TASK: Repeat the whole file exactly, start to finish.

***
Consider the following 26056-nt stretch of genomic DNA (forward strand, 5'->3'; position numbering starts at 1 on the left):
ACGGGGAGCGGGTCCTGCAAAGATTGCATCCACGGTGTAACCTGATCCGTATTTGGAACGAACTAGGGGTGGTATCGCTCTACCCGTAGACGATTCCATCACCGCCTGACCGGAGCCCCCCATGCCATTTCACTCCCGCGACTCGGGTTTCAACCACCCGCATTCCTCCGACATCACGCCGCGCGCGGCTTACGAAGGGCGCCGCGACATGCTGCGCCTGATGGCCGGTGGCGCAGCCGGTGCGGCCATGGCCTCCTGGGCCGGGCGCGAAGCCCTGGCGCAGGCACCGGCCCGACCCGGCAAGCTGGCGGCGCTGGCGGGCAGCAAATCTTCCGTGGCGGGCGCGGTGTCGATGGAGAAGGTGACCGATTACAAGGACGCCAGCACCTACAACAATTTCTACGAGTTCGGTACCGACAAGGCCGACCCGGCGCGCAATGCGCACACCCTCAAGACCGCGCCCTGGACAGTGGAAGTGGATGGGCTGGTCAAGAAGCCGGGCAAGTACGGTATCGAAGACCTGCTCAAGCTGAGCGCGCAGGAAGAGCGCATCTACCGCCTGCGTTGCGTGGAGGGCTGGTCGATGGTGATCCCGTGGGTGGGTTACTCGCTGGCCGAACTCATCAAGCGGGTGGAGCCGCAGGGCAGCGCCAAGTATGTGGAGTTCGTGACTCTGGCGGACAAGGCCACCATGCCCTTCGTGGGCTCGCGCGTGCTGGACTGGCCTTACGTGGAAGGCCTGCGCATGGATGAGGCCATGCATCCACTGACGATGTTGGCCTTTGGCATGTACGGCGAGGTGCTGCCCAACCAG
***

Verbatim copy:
Consider the following 26056-nt stretch of genomic DNA (forward strand, 5'->3'; position numbering starts at 1 on the left):
ACGGGGAGCGGGTCCTGCAAAGATTGCATCCACGGTGTAACCTGATCCGTATTTGGAACGAACTAGGGGTGGTATCGCTCTACCCGTAGACGATTCCATCACCGCCTGACCGGAGCCCCCCATGCCATTTCACTCCCGCGACTCGGGTTTCAACCACCCGCATTCCTCCGACATCACGCCGCGCGCGGCTTACGAAGGGCGCCGCGACATGCTGCGCCTGATGGCCGGTGGCGCAGCCGGTGCGGCCATGGCCTCCTGGGCCGGGCGCGAAGCCCTGGCGCAGGCACCGGCCCGACCCGGCAAGCTGGCGGCGCTGGCGGGCAGCAAATCTTCCGTGGCGGGCGCGGTGTCGATGGAGAAGGTGACCGATTACAAGGACGCCAGCACCTACAACAATTTCTACGAGTTCGGTACCGACAAGGCCGACCCGGCGCGCAATGCGCACACCCTCAAGACCGCGCCCTGGACAGTGGAAGTGGATGGGCTGGTCAAGAAGCCGGGCAAGTACGGTATCGAAGACCTGCTCAAGCTGAGCGCGCAGGAAGAGCGCATCTACCGCCTGCGTTGCGTGGAGGGCTGGTCGATGGTGATCCCGTGGGTGGGTTACTCGCTGGCCGAACTCATCAAGCGGGTGGAGCCGCAGGGCAGCGCCAAGTATGTGGAGTTCGTGACTCTGGCGGACAAGGCCACCATGCCCTTCGTGGGCTCGCGCGTGCTGGACTGGCCTTACGTGGAAGGCCTGCGCATGGATGAGGCCATGCATCCACTGACGATGTTGGCCTTTGGCATGTACGGCGAGGTGCTGCCCAACCAG